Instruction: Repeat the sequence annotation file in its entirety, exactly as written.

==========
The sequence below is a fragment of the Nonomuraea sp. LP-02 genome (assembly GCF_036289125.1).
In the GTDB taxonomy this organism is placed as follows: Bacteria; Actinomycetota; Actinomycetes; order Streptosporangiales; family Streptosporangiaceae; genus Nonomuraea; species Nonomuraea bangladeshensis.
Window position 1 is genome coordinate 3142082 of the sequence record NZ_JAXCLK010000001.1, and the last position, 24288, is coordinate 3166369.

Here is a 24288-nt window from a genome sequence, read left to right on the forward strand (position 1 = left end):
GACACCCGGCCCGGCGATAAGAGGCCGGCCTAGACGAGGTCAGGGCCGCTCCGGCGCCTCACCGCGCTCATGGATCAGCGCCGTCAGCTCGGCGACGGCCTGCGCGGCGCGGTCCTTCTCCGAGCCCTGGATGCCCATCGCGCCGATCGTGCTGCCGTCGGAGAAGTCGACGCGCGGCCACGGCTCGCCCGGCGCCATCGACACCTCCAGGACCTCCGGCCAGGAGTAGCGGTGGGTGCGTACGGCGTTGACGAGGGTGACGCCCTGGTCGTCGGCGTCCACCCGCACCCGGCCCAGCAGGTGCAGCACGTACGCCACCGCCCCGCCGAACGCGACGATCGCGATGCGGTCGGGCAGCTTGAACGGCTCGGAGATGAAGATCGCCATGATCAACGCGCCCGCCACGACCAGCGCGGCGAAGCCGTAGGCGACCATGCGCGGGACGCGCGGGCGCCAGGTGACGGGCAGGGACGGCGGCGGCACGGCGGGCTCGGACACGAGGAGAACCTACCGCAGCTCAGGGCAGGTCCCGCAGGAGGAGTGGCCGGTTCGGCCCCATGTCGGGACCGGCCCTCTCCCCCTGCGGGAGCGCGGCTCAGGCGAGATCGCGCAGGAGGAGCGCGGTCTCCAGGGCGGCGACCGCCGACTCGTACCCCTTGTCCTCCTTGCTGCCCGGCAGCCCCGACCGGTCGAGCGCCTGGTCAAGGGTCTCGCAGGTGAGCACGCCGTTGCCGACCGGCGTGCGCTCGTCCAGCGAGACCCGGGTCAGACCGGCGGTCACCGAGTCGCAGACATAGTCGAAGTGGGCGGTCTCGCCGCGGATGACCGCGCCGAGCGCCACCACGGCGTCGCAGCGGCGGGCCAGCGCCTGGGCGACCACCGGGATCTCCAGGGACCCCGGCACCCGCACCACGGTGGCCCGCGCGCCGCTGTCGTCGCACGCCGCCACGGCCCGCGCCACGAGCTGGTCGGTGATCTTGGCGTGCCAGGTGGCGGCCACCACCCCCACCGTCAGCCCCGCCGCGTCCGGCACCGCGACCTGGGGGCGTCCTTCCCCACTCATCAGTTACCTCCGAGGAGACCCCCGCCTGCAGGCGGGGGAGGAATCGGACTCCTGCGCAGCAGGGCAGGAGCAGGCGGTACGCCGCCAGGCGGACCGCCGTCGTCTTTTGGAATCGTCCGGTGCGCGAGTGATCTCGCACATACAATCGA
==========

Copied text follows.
The sequence below is a fragment of the Nonomuraea sp. LP-02 genome (assembly GCF_036289125.1).
In the GTDB taxonomy this organism is placed as follows: Bacteria; Actinomycetota; Actinomycetes; order Streptosporangiales; family Streptosporangiaceae; genus Nonomuraea; species Nonomuraea bangladeshensis.
Window position 1 is genome coordinate 3142082 of the sequence record NZ_JAXCLK010000001.1, and the last position, 24288, is coordinate 3166369.

Here is a 24288-nt window from a genome sequence, read left to right on the forward strand (position 1 = left end):
GACACCCGGCCCGGCGATAAGAGGCCGGCCTAGACGAGGTCAGGGCCGCTCCGGCGCCTCACCGCGCTCATGGATCAGCGCCGTCAGCTCGGCGACGGCCTGCGCGGCGCGGTCCTTCTCCGAGCCCTGGATGCCCATCGCGCCGATCGTGCTGCCGTCGGAGAAGTCGACGCGCGGCCACGGCTCGCCCGGCGCCATCGACACCTCCAGGACCTCCGGCCAGGAGTAGCGGTGGGTGCGTACGGCGTTGACGAGGGTGACGCCCTGGTCGTCGGCGTCCACCCGCACCCGGCCCAGCAGGTGCAGCACGTACGCCACCGCCCCGCCGAACGCGACGATCGCGATGCGGTCGGGCAGCTTGAACGGCTCGGAGATGAAGATCGCCATGATCAACGCGCCCGCCACGACCAGCGCGGCGAAGCCGTAGGCGACCATGCGCGGGACGCGCGGGCGCCAGGTGACGGGCAGGGACGGCGGCGGCACGGCGGGCTCGGACACGAGGAGAACCTACCGCAGCTCAGGGCAGGTCCCGCAGGAGGAGTGGCCGGTTCGGCCCCATGTCGGGACCGGCCCTCTCCCCCTGCGGGAGCGCGGCTCAGGCGAGATCGCGCAGGAGGAGCGCGGTCTCCAGGGCGGCGACCGCCGACTCGTACCCCTTGTCCTCCTTGCTGCCCGGCAGCCCCGACCGGTCGAGCGCCTGGTCAAGGGTCTCGCAGGTGAGCACGCCGTTGCCGACCGGCGTGCGCTCGTCCAGCGAGACCCGGGTCAGACCGGCGGTCACCGAGTCGCAGACATAGTCGAAGTGGGCGGTCTCGCCGCGGATGACCGCGCCGAGCGCCACCACGGCGTCGCAGCGGCGGGCCAGCGCCTGGGCGACCACCGGGATCTCCAGGGACCCCGGCACCCGCACCACGGTGGCCCGCGCGCCGCTGTCGTCGCACGCCGCCACGGCCCGCGCCACGAGCTGGTCGGTGATCTTGGCGTGCCAGGTGGCGGCCACCACCCCCACCGTCAGCCCCGCCGCGTCCGGCACCGCGACCTGGGGGCGTCCTTCCCCACTCATCAGTTACCTCCGAGGAGACCCCCGCCTGCAGGCGGGGGAGGAATCGGACTCCTGCGCAGCAGGGCAGGAGCAGGCGGTACGCCGCCAGGCGGACCGCCGTCGTCTTTTGGAATCGTCCGGTGCGCGAGTGATCTCGCACATACAATCGA